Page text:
In December 2011, Peyton Manning arrived in Durham looking to rebuild his strength and revive his career. A series of neck surgeries had cost the star quarterback the entirety of the 2011 NFL season, and he faced an uphill slog to getting back on a football field on Sundays.
So Manning came to Durham, and leaned on Duke head coach David Cutcliffe—his offensive coordinator from his college days at Tennessee—for a series of workouts that lasted into March, honing in on mechanical tweaks, bulking up through weight-room exercises and physical therapy and studying film.
Manning's Denver Broncos will take on the Carolina Panthers and newly-minted MVP Cam Newton in Sunday's Super Bowl 50 from Levi's Stadium in Santa Clara, Calif. But back in 2011, a return to football's biggest stage seemed highly improbable.
"He didn’t know if he had a future. That was actually more doubt there of ‘Was it over?’ than right now," Cutcliffe said last week. "When he first came back, he couldn’t be throwing it across this room, which is amazing. This is the second Super Bowl since that time, which is pretty bizarre."
Back then, Manning was still technically a member of the Indianapolis Colts, but he was soon released and wound up signing with the Broncos. He returned to the NFL with a splash, throwing for more than 4,500 yards and at least 37 touchdowns in each of his first three seasons in the Mile High City.
But then came 2015—though Manning guided the Broncos to an 8-0 start, he did not appear his usual precise self, and he was forced to the sidelines with a slew of injuries in Week 11 at Chicago. Backup Brock Osweiler thrived in his first few starts in Manning's stead, and started the rest of the Broncos' regular-season games.
Osweiler ran into difficulties of his own, though, and Manning stepped back under center in the third quarter of Denver's Week 17 win against the San Diego Chargers. After two wins against fellow icons Ben Roethlisberger and Tom Brady, the 39-year-old Manning now sits one win from a second Super Bowl title—and possibly the end of a legendary career.
"I don’t think a month and a half ago would anybody have put them in the Super Bowl with Peyton Manning being the quarterback," Cutcliffe said.
Since landing in Denver, Manning has made a habit of returning to Durham in the offseason to work out with Cutcliffe, as has his brother, New York Giants' quarterback Eli Manning. Some of Peyton's Broncos teammates have made the trip with him, working out in Duke's Pascal Field House. And some of Cutcliffe's Blue Devils have joined in on the action, opportunities that ended up paving their own paths to the NFL—and the Super Bowl.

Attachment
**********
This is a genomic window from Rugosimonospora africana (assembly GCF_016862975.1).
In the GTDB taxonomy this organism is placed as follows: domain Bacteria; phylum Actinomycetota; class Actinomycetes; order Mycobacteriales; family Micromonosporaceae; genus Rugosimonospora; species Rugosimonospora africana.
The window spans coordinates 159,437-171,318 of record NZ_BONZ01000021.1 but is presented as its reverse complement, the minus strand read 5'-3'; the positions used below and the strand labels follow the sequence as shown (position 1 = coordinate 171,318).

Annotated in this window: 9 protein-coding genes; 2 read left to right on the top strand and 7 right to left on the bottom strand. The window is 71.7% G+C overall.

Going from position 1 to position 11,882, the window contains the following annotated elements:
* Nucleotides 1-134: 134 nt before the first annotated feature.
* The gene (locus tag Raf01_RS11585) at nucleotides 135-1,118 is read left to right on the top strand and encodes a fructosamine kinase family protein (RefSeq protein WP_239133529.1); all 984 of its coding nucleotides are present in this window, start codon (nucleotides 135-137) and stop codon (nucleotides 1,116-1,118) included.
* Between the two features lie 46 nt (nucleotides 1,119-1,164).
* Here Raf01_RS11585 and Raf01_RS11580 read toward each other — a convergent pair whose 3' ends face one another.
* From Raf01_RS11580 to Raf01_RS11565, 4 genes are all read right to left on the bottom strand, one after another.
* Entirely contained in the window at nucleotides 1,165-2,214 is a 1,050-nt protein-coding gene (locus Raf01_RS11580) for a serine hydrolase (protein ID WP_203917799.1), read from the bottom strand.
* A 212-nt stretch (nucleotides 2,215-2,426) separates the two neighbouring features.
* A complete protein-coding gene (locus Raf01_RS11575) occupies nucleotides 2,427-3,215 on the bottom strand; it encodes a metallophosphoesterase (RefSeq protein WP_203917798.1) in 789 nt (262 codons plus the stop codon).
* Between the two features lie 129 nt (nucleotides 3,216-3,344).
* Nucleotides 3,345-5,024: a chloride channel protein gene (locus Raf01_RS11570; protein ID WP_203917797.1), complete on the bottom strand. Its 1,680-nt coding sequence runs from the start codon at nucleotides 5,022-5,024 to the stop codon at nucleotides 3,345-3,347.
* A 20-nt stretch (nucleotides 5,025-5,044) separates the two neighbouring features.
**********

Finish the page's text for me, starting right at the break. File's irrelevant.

Juwan Thompson was part of the backfield platoon that helped Duke capture the 2013 ACC Coastal Division title. Thompson rushed 64 times for 346 yards—not the eye-popping numbers that immediately capture the attention of NFL scouts. But Thompson saw Manning work up close in Durham, and got the chance to prove himself.
The Broncos did not use a draft choice on Thompson, but picked him up as an undrafted free agent. He got 54 carries as a rookie in 2014 and found the end zone three times, and though his touches have been limited this season, Thompson has been part of Denver's special teams unit, showcasing the versatility that Cutcliffe said has become a trademark characteristic of players to come out of his program of late.
Thompson is not Duke's only Bronco representative. Kenny Anunike—who spent six years in Durham after undergoing multiple knee operations—was part of Denver's pass rush in the Broncos' first 10 games before another injury forced the Galena, Ohio, native onto injured reserve in late November.
"Those guys represent what we do here extremely well—the kind of people they are, what they do in the community there, the kind of people they are for the program, that organization," Cutcliffe said. "[When] somebody who takes a Duke football player as an undrafted free agent and signs them, they’d better realize they probably have a pretty good shot at making their team. I’ve had many more than one pro organization call me we that comment."
Cutcliffe said he does not foresee coaching in Manning's future, whenever he decides to call it a career. Manning's preparation and film study has become one of his defining attributes as a signal-caller, and Cutcliffe said the two have talked about handling younger players who may not share Manning's expectations of the work week. But he was quick to point to his pupil's mentorship, particularly of young wide receivers.
"He assigns some of them old movies they have to watch to play with him. If you don’t get Caddyshack, then you don’t have any business playing with him," Cutcliffe said. "Those kinds of guys make organizations better, so it’s all about peer standards. I think that’s helped Juwan to understand how to be a professional football player.... Juwan had the benefit of seeing Peyton work before Juwan ever dreamed of being a Bronco, he understood the work ethic because he’s seen every bit of it."
With his time-tested bond with Manning and program ties to Thompson and Anunike, there's no doubt who Cutcliffe will be pulling for come Sunday evening—a choice that might be unpopular in the Tar Heel State.
"I’m going to go the ball game, and I don’t ever wear colors—I’m not going to show up in a No. 18 jersey," Cutcliffe said. "I don’t want to make all the Panthers fans mad, but please understand—I’m pulling for the Broncos in this one."
Get The Chronicle straight to your inbox
Signup for our weekly newsletter. Cancel at any time.